Because I Am Furniture (Review)

June 29, 2010

Book cover for "Because I Am Furniture" by Thalia Chaltas.Title: Because I Am Furniture

Author: Thalia Chaltas

Publication Year: 2009

Pages: 352

Genre: Fiction, Young Adult

Source: Borrowed from the library at my school

From the cover:

Anke’s father is abusive to her brother and sister. But not her. Because to him, she is like furniture – part of the background, invisible. Then Anke makes the school volleyball team.

As Anke learns to call for the ball on the court, she finds a voice that she never knew she had. For the first time, Anke is making herself seen and heard, working toward the day that she will be able to speak up loud enough to rescue everyone at home – including herself.

I seem to be finding myself reading more and more novels that are written in verse form lately. Is it just me, or are more books coming out like this now than there were before?

Because I Am Furniture is one of these “novels in verse”. I’ve noticed that these books tend to address topics that are a little bit more heavy and realistic, and this one is no exception. Anke, the narrator, is struggling with the relationship her father has with everyone else in their family, all the while knowing that she doesn’t even rate to him, that she doesn’t exist. While her siblings are being abused, Anke is simply ignored, and she’s not really sure which is worse.

I struggled a bit with this one, partly because I had a hard time believing that Anke and her siblings would have let the situation continue for so long, but also because of the non-existant relationships between each of the siblings. It was difficult for me to believe that three siblings so close in age, dealing with the same abusive parental figure, would seemingly dislike each other so much and ignore each others’ existence rather than try to help each other and accept that help when offered.

Other than that, though, I found Because I Am Furniture to be a very compelling read. I whisked through it in a single sitting, lost in Anke’s world. This may actually have made the events of the book seem to happen more quickly and keep them from sinking in as well as they could, but I still think that Chaltas did a fabulous job. I definitely recommend this one to teens who are dealing with challenging circumstances – particularly involving abuse – or to people who work with teens or have other reasons to be interested in these issues. It wasn’t the best novel I’ve read this year, but it definitely made an impact.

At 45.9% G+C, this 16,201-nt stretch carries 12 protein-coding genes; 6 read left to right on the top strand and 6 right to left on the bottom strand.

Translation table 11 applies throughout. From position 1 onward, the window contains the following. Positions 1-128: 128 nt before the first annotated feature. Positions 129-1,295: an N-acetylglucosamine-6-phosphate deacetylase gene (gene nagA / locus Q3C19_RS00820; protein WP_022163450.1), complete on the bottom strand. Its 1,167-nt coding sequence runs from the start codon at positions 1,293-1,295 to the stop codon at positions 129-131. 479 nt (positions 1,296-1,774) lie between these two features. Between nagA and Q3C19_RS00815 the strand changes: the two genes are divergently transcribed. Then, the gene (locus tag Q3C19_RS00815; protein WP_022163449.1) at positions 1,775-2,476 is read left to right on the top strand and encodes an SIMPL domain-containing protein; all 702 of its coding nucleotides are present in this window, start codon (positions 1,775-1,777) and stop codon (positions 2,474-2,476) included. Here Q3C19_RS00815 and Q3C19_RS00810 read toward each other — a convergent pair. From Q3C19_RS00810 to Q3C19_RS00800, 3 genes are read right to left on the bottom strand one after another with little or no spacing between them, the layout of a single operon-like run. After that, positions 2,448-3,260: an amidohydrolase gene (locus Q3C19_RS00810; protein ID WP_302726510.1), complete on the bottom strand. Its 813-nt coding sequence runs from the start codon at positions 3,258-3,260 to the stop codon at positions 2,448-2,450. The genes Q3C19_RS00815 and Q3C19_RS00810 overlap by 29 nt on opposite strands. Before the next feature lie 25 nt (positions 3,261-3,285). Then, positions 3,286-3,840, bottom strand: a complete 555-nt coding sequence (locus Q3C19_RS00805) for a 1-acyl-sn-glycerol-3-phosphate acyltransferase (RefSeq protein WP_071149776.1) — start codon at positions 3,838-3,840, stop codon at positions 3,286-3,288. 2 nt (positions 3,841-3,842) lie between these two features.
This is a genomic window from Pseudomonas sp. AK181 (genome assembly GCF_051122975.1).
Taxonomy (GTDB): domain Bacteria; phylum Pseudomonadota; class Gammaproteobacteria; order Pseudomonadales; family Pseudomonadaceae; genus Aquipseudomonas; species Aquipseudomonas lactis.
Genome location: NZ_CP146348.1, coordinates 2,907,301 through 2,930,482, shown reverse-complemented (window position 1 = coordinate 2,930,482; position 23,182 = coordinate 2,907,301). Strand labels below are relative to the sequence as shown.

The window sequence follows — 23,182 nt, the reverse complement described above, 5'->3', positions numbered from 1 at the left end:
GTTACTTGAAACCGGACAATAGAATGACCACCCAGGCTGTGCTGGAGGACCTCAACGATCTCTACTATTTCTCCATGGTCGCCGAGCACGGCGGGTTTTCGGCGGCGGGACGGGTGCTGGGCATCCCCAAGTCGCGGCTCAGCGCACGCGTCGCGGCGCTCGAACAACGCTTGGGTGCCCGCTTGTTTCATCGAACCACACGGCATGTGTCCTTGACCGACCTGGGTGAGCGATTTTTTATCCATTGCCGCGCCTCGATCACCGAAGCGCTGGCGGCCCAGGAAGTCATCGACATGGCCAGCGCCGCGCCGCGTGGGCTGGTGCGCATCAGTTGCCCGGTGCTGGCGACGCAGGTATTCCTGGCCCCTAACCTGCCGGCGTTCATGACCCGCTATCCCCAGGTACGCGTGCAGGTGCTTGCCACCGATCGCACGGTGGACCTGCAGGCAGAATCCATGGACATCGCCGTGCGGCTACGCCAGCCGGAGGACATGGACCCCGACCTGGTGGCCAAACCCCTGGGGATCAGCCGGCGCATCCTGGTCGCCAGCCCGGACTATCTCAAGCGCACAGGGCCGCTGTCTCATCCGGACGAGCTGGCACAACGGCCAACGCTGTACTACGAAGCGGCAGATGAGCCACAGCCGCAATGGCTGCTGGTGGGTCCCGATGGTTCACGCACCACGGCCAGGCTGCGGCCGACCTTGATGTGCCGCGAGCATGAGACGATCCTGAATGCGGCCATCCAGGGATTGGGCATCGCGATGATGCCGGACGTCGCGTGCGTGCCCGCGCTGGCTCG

Rating:

3 Comments

  • erisian23 July 3, 2010 at 8:23 pm

    this sounds good. how do you like the transition from standard prose to verse?
    do you find it difficult to absorb? or is it easy?

    does it read faster than normal text?

    • Carina July 4, 2010 at 12:13 am

      I actually found it kinda difficult in this one, to be honest. Once I got into the rhythm, though, it was okay. It definitely reads faster than normal text, and it’s better for absorbing feelings as opposed to events, at least for me.

      • erisian23 July 4, 2010 at 2:33 am

        i find the itle to be very interesting.

        Have you ever seen the movie “Soylent Green”?
        In it, women can choose to work for a rich man in a manner similar to a maid/wife/prostitute. they are referred to as furniture because that is the extent of their “worth”.

        i doubt it is related, but i can not help make the association.

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